Water is one of the most basic needs of life, yet billions of people around the world don’t have access to clean drinking water. Although major shortages occur in developing nations, developed countries also face unanticipated water shortages, especially after natural disasters that can disrupt supplies without warning.
But in a recent tech breakthrough, a team led by Guihua Yu at the University of Texas at Austin has created a water purifier to generate clean water from any source, even from salt water from the Dead Sea. Researchers developed a cost-effective and compact technology using combined gel-polymer hybrid materials. These hydrogels possess both hydrophilic (attraction to water) qualities and semiconducting (solar-adsorbing) properties.
Yu said, “We have essentially rewritten the entire approach to conventional solar water evaporation.”
This new hydrogel-based solar vapor generator uses solar energy for creating water vapor and to power the evaporation of water for effective desalination. Solar steaming technologies that are presently used for treating saltwater are very costly, however, this hydrogel-based solar vapor generator can desalinate water very economically using a minimum of power.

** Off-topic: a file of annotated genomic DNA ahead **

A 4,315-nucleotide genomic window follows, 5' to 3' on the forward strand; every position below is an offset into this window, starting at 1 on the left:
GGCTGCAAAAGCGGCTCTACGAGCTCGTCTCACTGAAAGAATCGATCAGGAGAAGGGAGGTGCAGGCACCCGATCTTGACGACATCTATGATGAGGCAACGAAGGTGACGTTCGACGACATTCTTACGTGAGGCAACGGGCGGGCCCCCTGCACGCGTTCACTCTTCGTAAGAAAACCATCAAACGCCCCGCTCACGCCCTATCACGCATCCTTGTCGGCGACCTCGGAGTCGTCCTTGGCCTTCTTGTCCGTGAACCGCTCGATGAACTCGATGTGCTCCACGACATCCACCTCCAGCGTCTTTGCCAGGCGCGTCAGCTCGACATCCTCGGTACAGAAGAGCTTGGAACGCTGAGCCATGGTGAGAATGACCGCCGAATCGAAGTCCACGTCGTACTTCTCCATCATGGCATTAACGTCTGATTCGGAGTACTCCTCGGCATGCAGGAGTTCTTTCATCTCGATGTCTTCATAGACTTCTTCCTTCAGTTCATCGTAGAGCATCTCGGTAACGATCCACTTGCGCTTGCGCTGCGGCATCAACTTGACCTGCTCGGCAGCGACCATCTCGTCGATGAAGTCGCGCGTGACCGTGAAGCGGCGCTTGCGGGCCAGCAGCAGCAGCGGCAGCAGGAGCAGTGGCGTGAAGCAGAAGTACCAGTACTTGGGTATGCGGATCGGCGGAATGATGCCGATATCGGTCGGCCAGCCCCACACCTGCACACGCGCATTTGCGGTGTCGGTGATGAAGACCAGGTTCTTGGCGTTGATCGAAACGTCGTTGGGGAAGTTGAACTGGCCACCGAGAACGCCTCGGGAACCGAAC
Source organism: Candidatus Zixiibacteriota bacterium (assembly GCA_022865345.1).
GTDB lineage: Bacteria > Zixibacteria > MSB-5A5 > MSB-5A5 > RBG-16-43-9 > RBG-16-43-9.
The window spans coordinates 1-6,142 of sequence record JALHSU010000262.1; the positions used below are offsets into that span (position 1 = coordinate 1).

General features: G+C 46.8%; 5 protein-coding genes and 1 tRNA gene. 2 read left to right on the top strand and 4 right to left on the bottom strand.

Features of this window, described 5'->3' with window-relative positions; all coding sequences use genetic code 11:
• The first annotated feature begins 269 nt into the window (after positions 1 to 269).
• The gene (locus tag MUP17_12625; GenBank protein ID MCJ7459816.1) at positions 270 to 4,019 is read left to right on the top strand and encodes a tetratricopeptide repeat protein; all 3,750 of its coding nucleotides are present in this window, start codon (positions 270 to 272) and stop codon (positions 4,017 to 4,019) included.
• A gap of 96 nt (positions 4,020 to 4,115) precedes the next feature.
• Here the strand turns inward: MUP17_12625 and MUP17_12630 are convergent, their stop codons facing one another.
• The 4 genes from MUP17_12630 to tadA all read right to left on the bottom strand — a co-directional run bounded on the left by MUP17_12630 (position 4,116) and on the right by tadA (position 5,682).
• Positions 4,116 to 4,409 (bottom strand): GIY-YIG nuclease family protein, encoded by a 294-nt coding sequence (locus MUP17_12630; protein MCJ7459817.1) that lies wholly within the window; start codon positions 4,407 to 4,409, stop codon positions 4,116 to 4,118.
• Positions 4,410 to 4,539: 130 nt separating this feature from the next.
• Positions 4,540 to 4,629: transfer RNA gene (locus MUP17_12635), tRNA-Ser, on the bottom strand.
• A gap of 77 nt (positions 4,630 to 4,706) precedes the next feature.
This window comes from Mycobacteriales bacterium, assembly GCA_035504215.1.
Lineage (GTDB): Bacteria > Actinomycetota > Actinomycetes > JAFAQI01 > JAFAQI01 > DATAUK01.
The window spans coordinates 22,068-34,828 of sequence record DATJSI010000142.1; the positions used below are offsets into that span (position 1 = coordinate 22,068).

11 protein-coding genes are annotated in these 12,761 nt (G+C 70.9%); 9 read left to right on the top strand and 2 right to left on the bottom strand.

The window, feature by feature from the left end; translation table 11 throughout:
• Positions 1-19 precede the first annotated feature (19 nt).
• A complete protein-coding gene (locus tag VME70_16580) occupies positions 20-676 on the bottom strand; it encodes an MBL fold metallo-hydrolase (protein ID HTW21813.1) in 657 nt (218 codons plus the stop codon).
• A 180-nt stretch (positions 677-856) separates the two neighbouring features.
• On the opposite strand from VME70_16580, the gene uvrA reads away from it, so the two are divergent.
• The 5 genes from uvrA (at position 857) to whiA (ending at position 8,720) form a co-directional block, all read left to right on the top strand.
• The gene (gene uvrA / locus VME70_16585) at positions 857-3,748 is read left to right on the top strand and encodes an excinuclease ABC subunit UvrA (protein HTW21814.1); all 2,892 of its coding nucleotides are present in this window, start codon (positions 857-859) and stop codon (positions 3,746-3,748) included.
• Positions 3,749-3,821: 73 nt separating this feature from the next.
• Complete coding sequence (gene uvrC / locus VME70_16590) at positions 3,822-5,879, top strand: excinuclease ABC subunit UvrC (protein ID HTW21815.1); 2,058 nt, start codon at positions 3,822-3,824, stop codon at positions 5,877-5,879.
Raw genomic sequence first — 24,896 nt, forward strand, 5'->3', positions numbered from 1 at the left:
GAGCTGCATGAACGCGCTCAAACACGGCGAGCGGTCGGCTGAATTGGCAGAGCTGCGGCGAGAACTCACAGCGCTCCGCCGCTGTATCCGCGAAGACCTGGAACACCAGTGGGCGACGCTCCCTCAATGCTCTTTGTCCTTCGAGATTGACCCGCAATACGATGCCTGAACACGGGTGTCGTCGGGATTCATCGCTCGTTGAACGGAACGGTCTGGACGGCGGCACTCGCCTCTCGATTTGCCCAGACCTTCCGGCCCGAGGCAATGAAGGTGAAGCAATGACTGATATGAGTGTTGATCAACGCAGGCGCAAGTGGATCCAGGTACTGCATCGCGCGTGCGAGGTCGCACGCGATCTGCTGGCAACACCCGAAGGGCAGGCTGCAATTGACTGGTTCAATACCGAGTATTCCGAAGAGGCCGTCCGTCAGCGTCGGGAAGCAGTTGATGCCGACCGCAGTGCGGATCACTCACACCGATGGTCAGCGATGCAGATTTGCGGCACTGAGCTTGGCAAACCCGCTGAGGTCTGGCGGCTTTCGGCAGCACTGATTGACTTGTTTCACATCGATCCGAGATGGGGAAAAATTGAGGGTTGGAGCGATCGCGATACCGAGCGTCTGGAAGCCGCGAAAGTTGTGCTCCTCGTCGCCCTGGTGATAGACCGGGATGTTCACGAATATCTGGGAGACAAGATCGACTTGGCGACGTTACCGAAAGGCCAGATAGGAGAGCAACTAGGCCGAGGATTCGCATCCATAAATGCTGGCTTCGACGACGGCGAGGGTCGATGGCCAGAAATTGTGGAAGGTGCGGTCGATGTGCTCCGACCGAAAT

Fei Zhao, a researcher involved in the project, said, “Water desalination through distillation is a common method for mass production of freshwater. However, current distillation technologies, such as multi-stage flash and multi-effect distillation, require significant infrastructures and are quite energy intensive.”
Researchers tried hydrogels on water samples from the Dead Sea. Amazingly, they achieved levels of purity that met accepted drinking water standards outlined by the World Health Organization and Environmental Protection Agency.
“Our outdoor tests showed daily distilled water production up to 25 liters per square meter, enough for household needs and even disaster areas,” said Yu. “Better still, the hydrogels can easily be retrofitted to replace the core components in most existing solar desalination systems, thereby eliminating the need for a complete overhaul of desalination systems already in use.”